To state a First Amendment retaliation claim, a plaintiff must show that the defendant reacted to protected speech. Id. And in Vanderhurst, we held that the legitimate pedagogical interest inquiry determines whether speech is constitutionally protected. 208 F.3d at 914. We concluded that a college was “incorrect to bifurcate as separate arguments (1) that Vanderhurst's speech was not constitutionally protected, and (2) that his termination was reasonably related to the College's legitimate pedagogical concerns.” Id. Instead, we ruled that “whether Vanderhurst's termination reasonably related to the College's legitimate pedagogical interests is the test for determining whether his speech fell within the ambit of First Amendment protection.” Id. We further stated that in assessing the asserted pedagogical interests, the question is not whether an action taken by school officials “was a reasonable one” because “a federal court should play no role in judging the reasonableness of the sanctions which a school levies.” Id. at 916 n.5. Instead, courts must ask whether the “conduct prompting the sanction, as perceived in good faith by the school, in some way violated or vitiated ․ legitimate pedagogical concerns.” Id. Thus, under Vanderhurst, it appears a court must first conclude that a plaintiff's speech was constitutionally protected (in that actions restricting the speech were not related to pedagogical concerns) before considering whether a school official acted with subjective animus.4
In light of this precedent, we agree with the district court that it is unclear if courts should ask whether a defendant's actions were subjectively retaliatory or whether the retaliatory actions were objectively unrelated to a pedagogical goal. Nevertheless, under either standard, we conclude that the actions taken by Hinkley and Dever were sufficiently related to pedagogical goals that the claimed unconstitutional nature of their particular conduct was not clearly established. See Luna, 136 S. Ct. at 308.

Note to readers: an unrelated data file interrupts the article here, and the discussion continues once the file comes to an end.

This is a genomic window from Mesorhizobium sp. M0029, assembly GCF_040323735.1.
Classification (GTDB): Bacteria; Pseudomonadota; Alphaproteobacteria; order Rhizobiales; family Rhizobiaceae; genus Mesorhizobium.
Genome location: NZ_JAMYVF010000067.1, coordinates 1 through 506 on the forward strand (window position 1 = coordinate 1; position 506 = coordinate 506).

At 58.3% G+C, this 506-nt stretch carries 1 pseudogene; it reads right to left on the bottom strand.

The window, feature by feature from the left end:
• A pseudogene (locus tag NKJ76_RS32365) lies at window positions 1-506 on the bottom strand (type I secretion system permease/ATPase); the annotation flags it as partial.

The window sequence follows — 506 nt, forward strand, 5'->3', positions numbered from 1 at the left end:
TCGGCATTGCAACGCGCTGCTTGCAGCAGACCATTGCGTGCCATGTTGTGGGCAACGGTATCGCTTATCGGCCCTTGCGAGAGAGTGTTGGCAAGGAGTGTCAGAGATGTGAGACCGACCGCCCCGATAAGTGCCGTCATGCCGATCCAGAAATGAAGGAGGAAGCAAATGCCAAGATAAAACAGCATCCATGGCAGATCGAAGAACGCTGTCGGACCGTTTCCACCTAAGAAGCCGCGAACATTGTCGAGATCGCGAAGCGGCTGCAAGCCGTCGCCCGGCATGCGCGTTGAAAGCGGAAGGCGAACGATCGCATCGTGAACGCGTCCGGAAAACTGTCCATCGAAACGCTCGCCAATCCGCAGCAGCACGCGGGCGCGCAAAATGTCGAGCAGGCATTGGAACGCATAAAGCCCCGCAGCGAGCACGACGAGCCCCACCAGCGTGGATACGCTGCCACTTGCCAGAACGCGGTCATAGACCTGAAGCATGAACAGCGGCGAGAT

“[T]he ‘pedagogical’ concept set forth in Hazelwood merely means that the activity is related to learning” and “is by no means confined to the academic for it includes discipline, courtesy, and respect for authority.” Corder v. Lewis Palmer Sch. Dist. No. 38, 566 F.3d 1219, 1228 (10th Cir. 2009) (quotations omitted). Several courts “have established that the pedagogical test may be satisfied simply by the school district's desire to avoid controversy within a school environment.” Id. at 1228-29 (quotation omitted); see also id. at 1232 (quoting out-of-circuit authority for the proposition that “[i]t is well within the parameters of school officials' authority ․ to teach civility and sensitivity in the expression of opinions” (alterations in original)). And in Fleming, we held that a school may restrict school-sponsored speech “with inflammatory and divisive statements.” 298 F.3d at 934. Similarly, the Supreme Court has held that “schools, as instruments of the state, may determine that the essential lessons of civil, mature conduct cannot be conveyed in a school that tolerates lewd, indecent, or offensive speech.” Fraser, 478 U.S. at 683.